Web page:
By David Brand
Heather Kramer notices the trash piling up along Cross Bay Boulevard as it bisects Gateway National Recreation Area, where she worked last year. Under normal circumstances, employees with the National Park Service (NPS) workers would pick up the garbage — but they are all furloughed during the government shutdown.
“I struggle a lot with the garbage,” said Kramer, who lives in Far Rockaway and works as a subcontractor designing curriculums for students who visit Gateway. “That’s all National Park land, and you can just see it accumulate along the side of the road.”
As the shutdown entered its 28th day Friday, Kramer is also struggling with a loss of income.
“It’s hard to just make it work, especially in a place like New York City,” she said. “People’s patience can only last so long — and their bank accounts, too.”
Kramer worked as a seasonal employee at Gateway from May to September 2018. By this time last year, she had already interviewed for the job and the National Park Service had begun hiring and training vital “1039” workers — seasonal staffers who can work no more than 1,039 hours per year. She said she worries the shutdown will delay the hiring process and hinder curriculum development for New York City public school students who visit the park each spring.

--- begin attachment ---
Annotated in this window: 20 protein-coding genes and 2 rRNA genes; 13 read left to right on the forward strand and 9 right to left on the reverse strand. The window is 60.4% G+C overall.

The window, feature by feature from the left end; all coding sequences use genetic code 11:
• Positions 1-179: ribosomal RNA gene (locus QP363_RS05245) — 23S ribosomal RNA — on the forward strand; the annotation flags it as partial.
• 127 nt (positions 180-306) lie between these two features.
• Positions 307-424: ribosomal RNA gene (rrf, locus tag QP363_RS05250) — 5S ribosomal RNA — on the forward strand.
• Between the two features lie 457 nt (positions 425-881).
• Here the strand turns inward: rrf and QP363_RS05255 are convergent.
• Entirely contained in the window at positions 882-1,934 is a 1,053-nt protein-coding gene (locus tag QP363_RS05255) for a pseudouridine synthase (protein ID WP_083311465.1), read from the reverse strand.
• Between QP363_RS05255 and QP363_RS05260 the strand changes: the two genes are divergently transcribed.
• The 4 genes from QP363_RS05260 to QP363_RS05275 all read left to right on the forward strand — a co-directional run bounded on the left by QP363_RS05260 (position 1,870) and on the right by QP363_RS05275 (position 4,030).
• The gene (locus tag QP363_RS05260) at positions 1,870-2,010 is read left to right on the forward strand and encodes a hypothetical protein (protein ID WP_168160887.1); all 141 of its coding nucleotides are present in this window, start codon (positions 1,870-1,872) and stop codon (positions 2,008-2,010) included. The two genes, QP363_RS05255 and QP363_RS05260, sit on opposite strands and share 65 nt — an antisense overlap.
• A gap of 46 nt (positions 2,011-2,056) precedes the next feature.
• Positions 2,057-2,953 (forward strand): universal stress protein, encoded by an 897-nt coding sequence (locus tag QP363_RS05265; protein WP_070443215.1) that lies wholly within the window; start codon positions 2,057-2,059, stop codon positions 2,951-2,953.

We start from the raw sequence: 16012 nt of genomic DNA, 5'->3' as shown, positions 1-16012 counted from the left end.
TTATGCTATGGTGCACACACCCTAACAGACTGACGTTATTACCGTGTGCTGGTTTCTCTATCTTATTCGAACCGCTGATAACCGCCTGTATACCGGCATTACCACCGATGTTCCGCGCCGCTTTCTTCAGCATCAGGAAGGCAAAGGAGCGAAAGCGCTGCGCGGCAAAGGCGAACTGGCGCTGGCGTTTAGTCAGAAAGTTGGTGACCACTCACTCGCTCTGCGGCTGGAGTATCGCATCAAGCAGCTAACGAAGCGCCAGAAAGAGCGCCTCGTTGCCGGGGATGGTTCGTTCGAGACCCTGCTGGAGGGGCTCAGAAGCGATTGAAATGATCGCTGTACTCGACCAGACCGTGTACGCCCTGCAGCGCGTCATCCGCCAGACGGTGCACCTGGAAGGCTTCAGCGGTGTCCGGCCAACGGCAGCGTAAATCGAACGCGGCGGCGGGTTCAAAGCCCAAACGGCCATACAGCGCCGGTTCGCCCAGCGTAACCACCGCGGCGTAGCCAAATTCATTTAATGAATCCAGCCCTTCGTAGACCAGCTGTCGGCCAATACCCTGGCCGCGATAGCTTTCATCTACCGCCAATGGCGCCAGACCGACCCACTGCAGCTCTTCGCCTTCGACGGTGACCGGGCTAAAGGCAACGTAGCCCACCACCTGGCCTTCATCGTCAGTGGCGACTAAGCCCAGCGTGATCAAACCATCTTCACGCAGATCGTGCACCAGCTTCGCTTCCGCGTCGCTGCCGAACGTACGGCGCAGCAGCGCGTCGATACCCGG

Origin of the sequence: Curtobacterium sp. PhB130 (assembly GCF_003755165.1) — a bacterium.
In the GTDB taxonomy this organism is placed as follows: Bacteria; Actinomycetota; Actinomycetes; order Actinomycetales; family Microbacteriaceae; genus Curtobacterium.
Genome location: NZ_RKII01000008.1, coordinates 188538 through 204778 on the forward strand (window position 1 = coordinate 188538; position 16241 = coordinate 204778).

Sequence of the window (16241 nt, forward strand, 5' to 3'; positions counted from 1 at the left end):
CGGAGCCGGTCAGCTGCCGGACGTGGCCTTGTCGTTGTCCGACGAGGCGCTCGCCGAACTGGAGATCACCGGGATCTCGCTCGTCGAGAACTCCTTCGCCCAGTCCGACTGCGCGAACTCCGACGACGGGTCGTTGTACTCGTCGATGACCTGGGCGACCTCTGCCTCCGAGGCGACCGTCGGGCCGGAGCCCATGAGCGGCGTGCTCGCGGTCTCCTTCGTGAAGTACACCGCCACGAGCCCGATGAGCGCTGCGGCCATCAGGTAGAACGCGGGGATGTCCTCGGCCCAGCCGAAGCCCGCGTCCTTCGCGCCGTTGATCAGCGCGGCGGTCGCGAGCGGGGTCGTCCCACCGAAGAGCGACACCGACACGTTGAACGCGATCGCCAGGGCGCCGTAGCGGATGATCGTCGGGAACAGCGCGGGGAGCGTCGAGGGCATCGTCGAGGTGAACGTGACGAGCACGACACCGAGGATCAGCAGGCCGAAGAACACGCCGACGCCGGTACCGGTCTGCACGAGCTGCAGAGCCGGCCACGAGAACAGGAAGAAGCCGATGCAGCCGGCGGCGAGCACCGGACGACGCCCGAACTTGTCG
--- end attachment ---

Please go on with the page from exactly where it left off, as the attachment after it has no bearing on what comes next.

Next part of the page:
“It’s a little upsetting, because it means that maybe we’re not going to be ready to host all the children and the school field trips in the spring,” Kramer said.
Kramer is one of thousands of New York City residents experiencing the effects of the shutdown. But their pain could be the tip of the icerberg if the shutdown continues, said Mayor Bill de Blasio at a press conference Thursday.